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Police crack down on distracted driving in Utah County

Utah Highway Patrol Cpl. Mike Alexander speaks to a driver about his use of a cellphone while driving in Utah County on Wednesday, Oct. 29, 2020. Seven Utah County law enforcement agencies participated in a distracted driving crackdown on Thursday.

(Laura Seitz, KSL)



PROVO — Police in Utah County cracked down on distracted driving on Thursday.

For five hours starting at 8 a.m., approximately 40 officers from seven police agencies participated in a distracted driving enforcement effort on I-15 from Point of the Mountain to Springville.

Drivers who were texting, surfing social media, changing the music on their cellphones, or even putting on makeup were pulled over, according to the Utah Highway Patrol.

"It was a very successful effort," said UHP Cpl. Mike Alexander. "We found a lot (of distracted drivers)."

Of the 200 cars stopped by officers, 57 drivers were cited for distracted driving and 64 were issued warnings. In addition, three motorists were arrested for drug-related offenses, and one for driving a vehicle without a required ignition interlock device.

In one case, a woman was pulled over twice during the same trip for using her cellphone while driving, Alexander said.

As part of the operation, officers in unmarked vehicles spotted violators on the road and then had the nearest marked patrol car pull that distracted driver over to give either a warning or a citation.

Utah Highway Patrol trooper Chris Bishop uses a video camera to record distracted drivers in Utah County on Wednesday, Oct. 29, 2020. Seven Utah County law enforcement agencies participated in a distracted driving crackdown on Thursday.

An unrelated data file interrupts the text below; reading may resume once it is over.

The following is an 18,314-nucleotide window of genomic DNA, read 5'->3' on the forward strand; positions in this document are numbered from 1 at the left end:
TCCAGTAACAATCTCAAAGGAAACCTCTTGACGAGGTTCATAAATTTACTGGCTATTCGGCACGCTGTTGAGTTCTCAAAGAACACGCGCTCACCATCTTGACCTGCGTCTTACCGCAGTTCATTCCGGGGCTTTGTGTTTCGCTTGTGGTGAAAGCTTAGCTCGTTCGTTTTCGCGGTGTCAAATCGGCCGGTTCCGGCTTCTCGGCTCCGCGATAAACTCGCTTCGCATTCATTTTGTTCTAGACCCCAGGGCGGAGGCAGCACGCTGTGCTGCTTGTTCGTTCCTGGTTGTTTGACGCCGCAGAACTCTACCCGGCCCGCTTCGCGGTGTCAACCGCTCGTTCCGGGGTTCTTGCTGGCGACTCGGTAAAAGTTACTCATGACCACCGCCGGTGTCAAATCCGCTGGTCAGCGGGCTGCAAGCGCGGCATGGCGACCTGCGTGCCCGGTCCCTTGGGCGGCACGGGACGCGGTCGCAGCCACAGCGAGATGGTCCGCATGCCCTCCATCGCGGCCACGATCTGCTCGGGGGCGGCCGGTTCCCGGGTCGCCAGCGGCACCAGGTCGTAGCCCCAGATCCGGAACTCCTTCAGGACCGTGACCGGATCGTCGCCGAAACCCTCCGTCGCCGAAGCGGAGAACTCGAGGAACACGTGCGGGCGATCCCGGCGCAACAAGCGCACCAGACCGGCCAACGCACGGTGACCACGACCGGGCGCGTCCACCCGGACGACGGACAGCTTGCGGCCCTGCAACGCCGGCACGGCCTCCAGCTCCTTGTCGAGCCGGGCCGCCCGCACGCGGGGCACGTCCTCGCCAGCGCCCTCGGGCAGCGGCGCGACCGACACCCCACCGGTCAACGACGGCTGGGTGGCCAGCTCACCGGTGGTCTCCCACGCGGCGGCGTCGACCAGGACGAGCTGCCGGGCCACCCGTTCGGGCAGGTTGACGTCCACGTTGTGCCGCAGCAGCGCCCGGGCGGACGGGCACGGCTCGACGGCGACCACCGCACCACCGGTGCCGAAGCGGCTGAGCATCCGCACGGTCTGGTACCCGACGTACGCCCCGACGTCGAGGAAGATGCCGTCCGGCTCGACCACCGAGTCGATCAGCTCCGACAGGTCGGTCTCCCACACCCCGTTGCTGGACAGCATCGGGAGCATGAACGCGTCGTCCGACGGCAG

Utah Highway Patrol trooper Chris Bishop uses a video camera to record distracted drivers in Utah County on Wednesday, Oct. 29, 2020. Seven Utah County law enforcement agencies participated in a distracted driving crackdown on Thursday. (Photo: Laura Seitz, KSL)

October is Distracted Driving Awareness Month, and Thursday's operation was to educate the public about distracted driving, he said. For example, talking on a phone or having a small dog on a driver's lap are not violations by themselves. But if a driver is doing one of those and fails to use their turn signal or commits another traffic violation, then the phone or the dog constitute distracted driving, he said.

A first offense for distracted driving is a class C misdemeanor and a $100 fine. A second offense is a class B misdemeanor and the penalties steadily increase with each repeat offense, Alexander said.

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